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HHS OCR back with random HIPAA audits

HHS OCR back with random HIPAA audits

The US Department of Health and Human Services’ Office for Civil Rights has announced that it will revive its HIPAA compliance program after a seven-year hiatus.


What happened?

The Department of Health and Human Services (HHS) Office for Civil Rights (OCR) has announced that new HIPAA audits are on the way, to improve healthcare organizations' HIPAA compliance and protection of health information. The audits will also evaluate regulated entities' compliance with potential changes to the HIPAA Security Rule. 

HHS OCR plans to conduct a 39-question online survey of 207 covered entities and business associates that participated in the agency's 2016–2017 HIPAA audits. The online survey will measure the effect of the audits on covered entities' and business associates' subsequent actions to comply with the HIPAA rules. The surveys will also provide organizations with an opportunity to offer feedback on the audits and their features, such as the helpfulness of HHS' guidance materials and communications, the utility of the online submission portal, whether the audit helped improve entity compliance, and the entities' responses to the audit-report findings and recommendations.

The HIPAA audit program's return has caught some experienced HIPAA experts by surprise. They believe that HHS OCR has violated the HITECH Act because it did not conduct annual periodic audits of HIPAA Privacy and Security Rule compliance by covered entities and business associates. Additionally, they claim that HHS OCR did not submit findings of those audits to the Senate and House committees, as required by law.



In the know

The OCR is responsible for enforcing civil rights laws, including those related to healthcare privacy and security. It ensures compliance with HIPAA regulations by enforcing HIPAA regulations and conducting regular HIPAA audits. These audits are designed to assess the efforts of covered entities and business associates in safeguarding protected health information (PHI). OCR HIPAA audits may involve both on-site and remote assessments. 

HIPAA audits help identify weaknesses and areas of non-compliance within healthcare organizations' security and privacy practices. By pinpointing vulnerabilities, audits enable entities to rectify deficiencies, thereby enhancing data protection and reducing the risk of breaches. Secondly, audits serve as a deterrent, signaling to healthcare entities the seriousness of maintaining HIPAA compliance. Through enforcement actions and penalties resulting from audit findings, the OCR emphasizes the legal obligations surrounding PHI protection. 


What was said? 

According to BankInfoSecurity, ”86% of covered entities (CEs) and 83% of business associates (BAs) failed the risk analysis audit, and 94% of CEs and 88% of BAs failed the risk management audit.”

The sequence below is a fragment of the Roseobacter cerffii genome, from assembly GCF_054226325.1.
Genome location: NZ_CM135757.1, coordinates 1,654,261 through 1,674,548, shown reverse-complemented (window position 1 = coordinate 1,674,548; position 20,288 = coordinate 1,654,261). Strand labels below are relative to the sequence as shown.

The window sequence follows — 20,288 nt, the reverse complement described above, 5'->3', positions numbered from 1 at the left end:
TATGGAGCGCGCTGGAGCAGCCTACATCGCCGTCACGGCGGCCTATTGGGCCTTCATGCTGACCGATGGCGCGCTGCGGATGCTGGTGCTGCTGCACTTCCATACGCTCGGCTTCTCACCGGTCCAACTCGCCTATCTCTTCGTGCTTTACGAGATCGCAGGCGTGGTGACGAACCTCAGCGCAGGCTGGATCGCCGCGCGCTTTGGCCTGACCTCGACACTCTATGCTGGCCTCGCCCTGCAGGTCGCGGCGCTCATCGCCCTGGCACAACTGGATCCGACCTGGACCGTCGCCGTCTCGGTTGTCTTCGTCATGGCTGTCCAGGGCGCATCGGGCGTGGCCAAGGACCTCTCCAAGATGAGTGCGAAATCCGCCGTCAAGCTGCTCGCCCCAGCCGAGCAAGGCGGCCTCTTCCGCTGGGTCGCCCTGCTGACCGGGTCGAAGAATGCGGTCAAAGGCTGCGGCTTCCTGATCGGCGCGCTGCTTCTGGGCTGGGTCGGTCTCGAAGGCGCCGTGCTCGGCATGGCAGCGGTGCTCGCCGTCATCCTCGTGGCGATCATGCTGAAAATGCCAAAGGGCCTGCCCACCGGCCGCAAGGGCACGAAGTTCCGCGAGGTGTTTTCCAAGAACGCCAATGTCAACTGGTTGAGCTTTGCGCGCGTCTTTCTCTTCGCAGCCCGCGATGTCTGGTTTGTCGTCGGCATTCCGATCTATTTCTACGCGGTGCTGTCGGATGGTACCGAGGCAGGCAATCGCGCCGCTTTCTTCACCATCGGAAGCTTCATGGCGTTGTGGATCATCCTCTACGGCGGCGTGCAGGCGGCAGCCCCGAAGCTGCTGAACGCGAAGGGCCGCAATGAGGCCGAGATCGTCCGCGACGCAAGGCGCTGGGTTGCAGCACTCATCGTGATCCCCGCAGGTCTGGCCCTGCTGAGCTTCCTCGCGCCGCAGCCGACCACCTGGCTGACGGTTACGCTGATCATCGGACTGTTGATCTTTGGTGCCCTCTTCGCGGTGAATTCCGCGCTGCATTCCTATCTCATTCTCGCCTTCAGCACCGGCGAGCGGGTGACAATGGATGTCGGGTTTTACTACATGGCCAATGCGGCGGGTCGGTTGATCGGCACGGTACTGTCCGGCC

“For 15 years, HHS has violated the HITECH Act because it has not conducted annual periodic audits of HIPAA Privacy and Security Rule compliance by covered entities and business associates or submitted findings of those audits to the Senate and House committees named in the law," says regulatory attorney Paul Hales of the Hales Law Group. This has led to an increase in HIPAA violations and breaches.

OCR director Melanie Fontes Rainer informed BankInfoSecurity that "OCR intends to initiate audits of HIPAA-regulated entities later this year. These audits can assist regulated entities in improving their HIPAA compliance and their protection of health information." This is after a seven-year hiatus, with the last random HIPAA compliant audit being conducted in 2016/2017 and its results published in 2020. 

See alsoHIPAA Compliant Email: The Definitive Guide


Why it matters

The OCR is responsible for enforcing HIPAA; however, over the past seven years, they have not conducted HIPAA audits to ensure that covered entities and their business associates are complying with HIPAA regulations. This has led to patient privacy being at a high risk of being breached due to covered entities and their business associates thinking that HIPAA compliance is “less urgent than other day-to-day matters," according to Hales. 


The big picture

With the OCR planning on reviving its random HIPAA audits, compliance with HIPAA may increase, resulting in a decreased risk of data breaches. Covered entities will be held accountable if they are found guilty of not having measures in place to safeguard the PHI of its patients.  



How are HIPAA audits conducted?

The process of conducting HIPAA audits typically involves the following steps:

  • Selection
  • Notification
  • Pre-audit preparation
  • Audit conduct
  • Findings and remediation
  • Follow-up

Go deeper: How to conduct a HIPAA compliance audit


How often should HIPAA audits be conducted?

The law does not require HIPAA audits to be performed at a set schedule or frequency. However, the OCR must conduct periodic audits as part of its enforcement efforts to ensure ongoing compliance with HIPAA regulations. The frequency of HIPAA audits can vary depending on factors such as available resources, emerging trends or issues in healthcare data privacy and security, and enforcement priorities. 


What are the consequences of non-compliance with HIPAA regulations?

The consequences of HIPAA violations can differ based on the severity and context of the breach. Consequences include civil fines that can vary from $100 to $50,000 per violation, reaching a maximum yearly penalty of $1.5 million for repeated violations of the same rule. In cases of intentional disregard, penalties can escalate, potentially leading to criminal charges. Such charges could incur fines of up to $250,000 and imprisonment for a maximum of 10 years for severe infractions.

Go deeperWhat are the penalties for HIPAA violations?

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